New life given to contaminated ground
An acre or two in the northeast corner of section 21 in Lehigh Township had laid dormant for 49 years after several train cars exploded in fall 1969, rendering it unfit to farm.
A Santa Fe train was eastbound when four tank cars filled with liquid petroleum gas exploded as the train went through the property.
The land is in a family trust and farmed by Alan Boese. The acreage was abandoned by Alan’s father, Alvin, leaving the field with several triangular-shaped plots that were difficult to farm.
“The railroad didn’t do a thorough job of cleaning it up,” Alan said.
Track ties were pushed to the side, and some spiked plates were left lying 25 feet into the field.
With all the debris and overgrown trees, it was useless. When Alan took over the farm, he made attempts to restore the land. He paid to have the bigger trees removed.
He found heavy springs, metal from a tank car, and some chain links that had been used between cars.
In recent years, more debris has come to the surface.
“It probably was forced into the ground from the explosion and now is showing up,” Boese said.
This past winter, he decided to do a thorough cleanup of the property. He hired Marty Dalke of Hillsboro to clear it and level the ground.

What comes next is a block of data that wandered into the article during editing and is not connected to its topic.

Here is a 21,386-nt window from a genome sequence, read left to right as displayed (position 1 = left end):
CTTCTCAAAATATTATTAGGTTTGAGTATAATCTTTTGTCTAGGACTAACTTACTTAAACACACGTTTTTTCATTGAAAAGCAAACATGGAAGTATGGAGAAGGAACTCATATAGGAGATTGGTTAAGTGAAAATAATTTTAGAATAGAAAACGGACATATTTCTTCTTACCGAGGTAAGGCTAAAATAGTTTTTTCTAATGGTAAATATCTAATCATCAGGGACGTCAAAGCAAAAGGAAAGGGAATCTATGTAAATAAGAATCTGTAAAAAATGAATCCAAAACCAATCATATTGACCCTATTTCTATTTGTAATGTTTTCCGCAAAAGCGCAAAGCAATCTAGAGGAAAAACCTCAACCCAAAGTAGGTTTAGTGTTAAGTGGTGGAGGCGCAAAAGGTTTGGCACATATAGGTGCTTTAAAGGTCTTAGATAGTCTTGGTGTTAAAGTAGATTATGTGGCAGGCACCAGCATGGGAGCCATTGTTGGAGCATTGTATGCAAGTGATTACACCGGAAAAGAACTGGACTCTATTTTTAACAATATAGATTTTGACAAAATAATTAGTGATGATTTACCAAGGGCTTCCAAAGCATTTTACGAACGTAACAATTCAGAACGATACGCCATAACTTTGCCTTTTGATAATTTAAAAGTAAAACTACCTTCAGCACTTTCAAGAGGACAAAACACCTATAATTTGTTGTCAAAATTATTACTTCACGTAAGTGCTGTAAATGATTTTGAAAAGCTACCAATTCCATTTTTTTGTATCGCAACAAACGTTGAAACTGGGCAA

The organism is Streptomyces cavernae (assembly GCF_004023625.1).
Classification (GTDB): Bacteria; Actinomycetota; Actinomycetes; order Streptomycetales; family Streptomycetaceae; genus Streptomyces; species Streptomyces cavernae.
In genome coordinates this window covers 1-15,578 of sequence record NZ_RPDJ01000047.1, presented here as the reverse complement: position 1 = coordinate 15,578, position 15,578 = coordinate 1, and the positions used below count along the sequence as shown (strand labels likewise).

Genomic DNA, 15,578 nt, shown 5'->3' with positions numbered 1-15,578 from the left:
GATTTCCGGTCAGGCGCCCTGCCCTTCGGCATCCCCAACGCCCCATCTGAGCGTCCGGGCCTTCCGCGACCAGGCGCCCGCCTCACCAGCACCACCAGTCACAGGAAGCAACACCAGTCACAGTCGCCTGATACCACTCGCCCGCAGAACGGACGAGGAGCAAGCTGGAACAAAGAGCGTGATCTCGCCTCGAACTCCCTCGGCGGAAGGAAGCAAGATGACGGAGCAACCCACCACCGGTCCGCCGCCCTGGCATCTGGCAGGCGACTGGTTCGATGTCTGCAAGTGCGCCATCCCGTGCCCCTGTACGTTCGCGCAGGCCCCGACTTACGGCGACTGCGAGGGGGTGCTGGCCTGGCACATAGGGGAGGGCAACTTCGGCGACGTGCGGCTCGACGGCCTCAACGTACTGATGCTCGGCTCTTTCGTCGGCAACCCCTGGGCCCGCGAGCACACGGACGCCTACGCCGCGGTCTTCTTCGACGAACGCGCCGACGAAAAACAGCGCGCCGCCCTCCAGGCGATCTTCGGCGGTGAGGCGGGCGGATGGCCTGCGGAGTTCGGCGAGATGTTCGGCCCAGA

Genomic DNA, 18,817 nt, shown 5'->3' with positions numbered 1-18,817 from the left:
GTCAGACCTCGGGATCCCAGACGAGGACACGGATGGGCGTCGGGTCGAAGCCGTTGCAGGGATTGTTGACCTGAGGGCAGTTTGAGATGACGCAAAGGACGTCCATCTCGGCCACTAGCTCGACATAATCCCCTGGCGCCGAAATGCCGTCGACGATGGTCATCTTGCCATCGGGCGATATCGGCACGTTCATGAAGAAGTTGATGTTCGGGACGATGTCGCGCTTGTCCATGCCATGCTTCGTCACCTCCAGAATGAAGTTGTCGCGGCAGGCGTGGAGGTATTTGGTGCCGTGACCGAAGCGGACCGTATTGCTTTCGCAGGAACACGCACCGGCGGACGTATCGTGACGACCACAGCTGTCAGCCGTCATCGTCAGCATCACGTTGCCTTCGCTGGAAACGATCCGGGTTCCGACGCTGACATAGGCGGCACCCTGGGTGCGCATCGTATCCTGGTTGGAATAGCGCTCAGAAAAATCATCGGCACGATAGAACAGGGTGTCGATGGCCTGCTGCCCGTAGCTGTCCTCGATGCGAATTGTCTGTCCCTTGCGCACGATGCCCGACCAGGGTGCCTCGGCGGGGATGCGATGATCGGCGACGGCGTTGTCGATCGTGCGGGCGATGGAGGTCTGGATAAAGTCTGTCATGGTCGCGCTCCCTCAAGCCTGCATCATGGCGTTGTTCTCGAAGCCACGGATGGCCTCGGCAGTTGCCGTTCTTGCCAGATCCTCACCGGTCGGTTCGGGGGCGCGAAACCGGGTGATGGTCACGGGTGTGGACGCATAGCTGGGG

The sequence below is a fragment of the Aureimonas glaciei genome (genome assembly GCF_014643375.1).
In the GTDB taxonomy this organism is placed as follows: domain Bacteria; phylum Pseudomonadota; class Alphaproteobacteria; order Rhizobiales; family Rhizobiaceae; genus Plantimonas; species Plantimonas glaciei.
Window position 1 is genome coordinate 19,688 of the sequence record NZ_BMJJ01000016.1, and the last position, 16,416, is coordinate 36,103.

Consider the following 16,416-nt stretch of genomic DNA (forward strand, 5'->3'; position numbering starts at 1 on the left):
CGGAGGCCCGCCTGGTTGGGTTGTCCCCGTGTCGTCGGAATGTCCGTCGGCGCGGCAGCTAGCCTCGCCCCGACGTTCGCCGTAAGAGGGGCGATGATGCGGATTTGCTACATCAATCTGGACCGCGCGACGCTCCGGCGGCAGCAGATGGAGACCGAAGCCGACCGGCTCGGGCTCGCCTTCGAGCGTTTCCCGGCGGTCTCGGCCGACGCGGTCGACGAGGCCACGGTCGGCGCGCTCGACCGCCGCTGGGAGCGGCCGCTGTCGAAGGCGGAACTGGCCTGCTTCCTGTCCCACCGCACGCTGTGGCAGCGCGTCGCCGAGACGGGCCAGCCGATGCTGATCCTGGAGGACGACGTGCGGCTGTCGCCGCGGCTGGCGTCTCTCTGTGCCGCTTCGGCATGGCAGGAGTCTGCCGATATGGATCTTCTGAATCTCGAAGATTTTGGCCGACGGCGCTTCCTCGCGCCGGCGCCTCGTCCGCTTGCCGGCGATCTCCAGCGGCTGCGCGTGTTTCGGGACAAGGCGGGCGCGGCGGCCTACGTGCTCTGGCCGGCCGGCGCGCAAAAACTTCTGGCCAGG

Close to the track right-of-way, Dalke encountered numerous nails and spikes and had a bunch of flat tires on his equipment.
Boese figures the work was worth it even if it probably will never pay for itself.
The field is in soybeans.
“They have pods on them and are looking good,” he said.
Boese said he was a student at Bethel College in Newton when the explosion occurred.
“I saw the fireball, but I didn’t think anything of it,” he said.
A neighbor who witnessed the blast said one tank car flew 100 feet into the air. Another neighbor said his chickens were so shocked from the noise that didn’t lay eggs for a week.
The Hillsboro Star-Journal reported the blast shook the ground 10 miles away. Seven of 12 derailed train cars burned.
Boese said the tracks were rebuilt, but two years later, the branch line from Florence to McPherson was abandoned.